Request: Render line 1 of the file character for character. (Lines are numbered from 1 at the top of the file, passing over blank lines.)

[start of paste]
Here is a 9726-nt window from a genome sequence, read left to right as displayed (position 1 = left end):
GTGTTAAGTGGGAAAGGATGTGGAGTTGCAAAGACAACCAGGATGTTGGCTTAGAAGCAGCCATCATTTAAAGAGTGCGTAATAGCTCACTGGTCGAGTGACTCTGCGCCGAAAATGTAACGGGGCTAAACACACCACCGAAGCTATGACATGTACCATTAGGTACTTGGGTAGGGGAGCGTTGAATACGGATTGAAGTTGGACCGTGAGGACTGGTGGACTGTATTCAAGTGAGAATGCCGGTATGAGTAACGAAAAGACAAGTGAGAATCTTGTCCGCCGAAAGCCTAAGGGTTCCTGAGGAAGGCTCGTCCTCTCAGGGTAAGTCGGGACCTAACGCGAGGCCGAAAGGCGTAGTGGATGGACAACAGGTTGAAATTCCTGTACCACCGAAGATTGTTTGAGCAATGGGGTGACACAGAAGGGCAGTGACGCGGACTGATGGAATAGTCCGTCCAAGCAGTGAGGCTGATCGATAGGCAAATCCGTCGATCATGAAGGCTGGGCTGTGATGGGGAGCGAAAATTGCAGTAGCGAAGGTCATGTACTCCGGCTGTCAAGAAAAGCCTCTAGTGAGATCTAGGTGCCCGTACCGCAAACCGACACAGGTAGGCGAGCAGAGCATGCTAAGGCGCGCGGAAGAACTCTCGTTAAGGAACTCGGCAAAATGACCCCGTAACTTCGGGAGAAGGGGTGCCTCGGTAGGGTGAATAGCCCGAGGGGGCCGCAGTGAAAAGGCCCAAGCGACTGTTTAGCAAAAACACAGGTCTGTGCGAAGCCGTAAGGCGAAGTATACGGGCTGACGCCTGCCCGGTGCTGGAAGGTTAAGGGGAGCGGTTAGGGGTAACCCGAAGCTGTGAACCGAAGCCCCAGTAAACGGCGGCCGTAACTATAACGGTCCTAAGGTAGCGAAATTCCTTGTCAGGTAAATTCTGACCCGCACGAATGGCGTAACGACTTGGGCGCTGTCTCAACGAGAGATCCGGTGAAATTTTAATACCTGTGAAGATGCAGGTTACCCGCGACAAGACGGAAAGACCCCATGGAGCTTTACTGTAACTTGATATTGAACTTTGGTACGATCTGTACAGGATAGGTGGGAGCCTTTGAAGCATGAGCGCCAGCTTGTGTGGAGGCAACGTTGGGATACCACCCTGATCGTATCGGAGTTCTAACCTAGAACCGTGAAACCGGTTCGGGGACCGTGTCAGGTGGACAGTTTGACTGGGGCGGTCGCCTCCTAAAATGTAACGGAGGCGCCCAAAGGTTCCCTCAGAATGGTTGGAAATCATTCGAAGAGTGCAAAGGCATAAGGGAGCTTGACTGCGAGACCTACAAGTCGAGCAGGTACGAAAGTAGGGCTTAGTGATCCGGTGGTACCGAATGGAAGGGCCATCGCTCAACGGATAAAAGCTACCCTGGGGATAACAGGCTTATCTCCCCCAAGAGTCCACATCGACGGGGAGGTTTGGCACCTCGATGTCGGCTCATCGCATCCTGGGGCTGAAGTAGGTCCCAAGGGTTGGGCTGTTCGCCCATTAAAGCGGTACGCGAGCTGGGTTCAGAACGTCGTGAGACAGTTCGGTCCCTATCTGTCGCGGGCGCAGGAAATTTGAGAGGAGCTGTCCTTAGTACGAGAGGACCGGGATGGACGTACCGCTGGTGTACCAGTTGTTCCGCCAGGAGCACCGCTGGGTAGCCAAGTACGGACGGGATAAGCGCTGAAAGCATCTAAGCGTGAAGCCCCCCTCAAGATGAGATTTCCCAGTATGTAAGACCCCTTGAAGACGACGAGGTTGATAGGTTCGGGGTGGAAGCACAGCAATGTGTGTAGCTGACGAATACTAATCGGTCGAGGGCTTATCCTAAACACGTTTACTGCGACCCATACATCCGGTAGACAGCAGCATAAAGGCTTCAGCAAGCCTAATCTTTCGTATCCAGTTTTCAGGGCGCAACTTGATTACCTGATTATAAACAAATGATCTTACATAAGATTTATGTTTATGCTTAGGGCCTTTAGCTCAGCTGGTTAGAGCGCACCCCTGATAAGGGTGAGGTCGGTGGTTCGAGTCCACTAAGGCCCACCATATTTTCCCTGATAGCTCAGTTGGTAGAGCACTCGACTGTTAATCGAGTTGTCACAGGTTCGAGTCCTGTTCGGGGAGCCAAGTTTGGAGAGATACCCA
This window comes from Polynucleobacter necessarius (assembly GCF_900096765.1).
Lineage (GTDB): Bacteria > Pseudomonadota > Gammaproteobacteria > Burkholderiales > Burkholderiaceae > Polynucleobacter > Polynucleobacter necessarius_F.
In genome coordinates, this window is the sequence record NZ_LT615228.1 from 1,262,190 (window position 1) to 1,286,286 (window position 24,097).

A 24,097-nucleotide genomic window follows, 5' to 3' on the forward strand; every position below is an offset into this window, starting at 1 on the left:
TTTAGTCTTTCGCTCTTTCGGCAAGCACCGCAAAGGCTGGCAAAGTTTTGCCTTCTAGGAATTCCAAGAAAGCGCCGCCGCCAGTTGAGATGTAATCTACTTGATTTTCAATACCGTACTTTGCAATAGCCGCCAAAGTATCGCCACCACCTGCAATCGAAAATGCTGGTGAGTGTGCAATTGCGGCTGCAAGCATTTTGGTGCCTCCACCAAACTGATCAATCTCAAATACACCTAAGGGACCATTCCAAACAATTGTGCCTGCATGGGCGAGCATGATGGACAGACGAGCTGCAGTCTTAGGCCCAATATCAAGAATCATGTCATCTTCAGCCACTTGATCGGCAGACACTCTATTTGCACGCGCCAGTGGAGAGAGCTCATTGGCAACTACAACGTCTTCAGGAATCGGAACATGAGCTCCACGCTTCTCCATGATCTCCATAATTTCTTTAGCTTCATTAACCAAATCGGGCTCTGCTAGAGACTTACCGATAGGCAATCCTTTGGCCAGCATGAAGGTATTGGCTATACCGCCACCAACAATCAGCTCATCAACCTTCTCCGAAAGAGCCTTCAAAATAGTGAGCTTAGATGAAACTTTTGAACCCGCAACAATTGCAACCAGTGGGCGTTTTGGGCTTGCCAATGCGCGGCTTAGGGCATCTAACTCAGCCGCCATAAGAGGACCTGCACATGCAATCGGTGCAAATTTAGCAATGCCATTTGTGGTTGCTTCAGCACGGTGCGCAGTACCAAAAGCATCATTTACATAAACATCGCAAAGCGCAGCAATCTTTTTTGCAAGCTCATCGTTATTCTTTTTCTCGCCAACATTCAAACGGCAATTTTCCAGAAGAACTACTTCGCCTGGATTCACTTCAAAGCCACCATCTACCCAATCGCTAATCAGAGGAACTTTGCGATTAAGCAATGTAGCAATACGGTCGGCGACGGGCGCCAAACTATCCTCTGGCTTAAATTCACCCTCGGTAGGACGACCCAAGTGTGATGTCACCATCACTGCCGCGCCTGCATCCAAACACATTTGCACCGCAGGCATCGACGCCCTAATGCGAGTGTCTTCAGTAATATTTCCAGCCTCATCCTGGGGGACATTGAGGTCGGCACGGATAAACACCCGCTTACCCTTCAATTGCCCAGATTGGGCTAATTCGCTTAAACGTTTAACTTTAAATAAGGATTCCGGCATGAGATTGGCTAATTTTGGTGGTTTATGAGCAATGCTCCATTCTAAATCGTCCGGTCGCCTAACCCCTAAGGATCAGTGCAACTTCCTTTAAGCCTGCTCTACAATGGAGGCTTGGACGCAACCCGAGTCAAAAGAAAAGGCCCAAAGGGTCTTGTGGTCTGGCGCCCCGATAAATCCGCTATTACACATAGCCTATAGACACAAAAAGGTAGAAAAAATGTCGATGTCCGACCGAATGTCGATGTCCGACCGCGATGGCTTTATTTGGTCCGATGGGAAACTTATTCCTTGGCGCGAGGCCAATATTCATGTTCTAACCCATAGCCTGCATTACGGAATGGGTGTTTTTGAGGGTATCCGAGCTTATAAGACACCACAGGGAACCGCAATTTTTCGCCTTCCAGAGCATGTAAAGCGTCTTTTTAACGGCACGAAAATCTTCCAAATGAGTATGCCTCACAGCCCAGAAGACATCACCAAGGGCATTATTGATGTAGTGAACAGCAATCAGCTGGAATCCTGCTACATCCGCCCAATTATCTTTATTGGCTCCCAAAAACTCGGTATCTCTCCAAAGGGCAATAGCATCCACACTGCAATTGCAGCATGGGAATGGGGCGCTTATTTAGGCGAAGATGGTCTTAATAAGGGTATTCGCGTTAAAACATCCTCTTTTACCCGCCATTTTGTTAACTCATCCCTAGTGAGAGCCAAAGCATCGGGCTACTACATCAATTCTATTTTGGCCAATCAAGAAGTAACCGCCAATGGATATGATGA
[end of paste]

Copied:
Here is a 9726-nt window from a genome sequence, read left to right as displayed (position 1 = left end):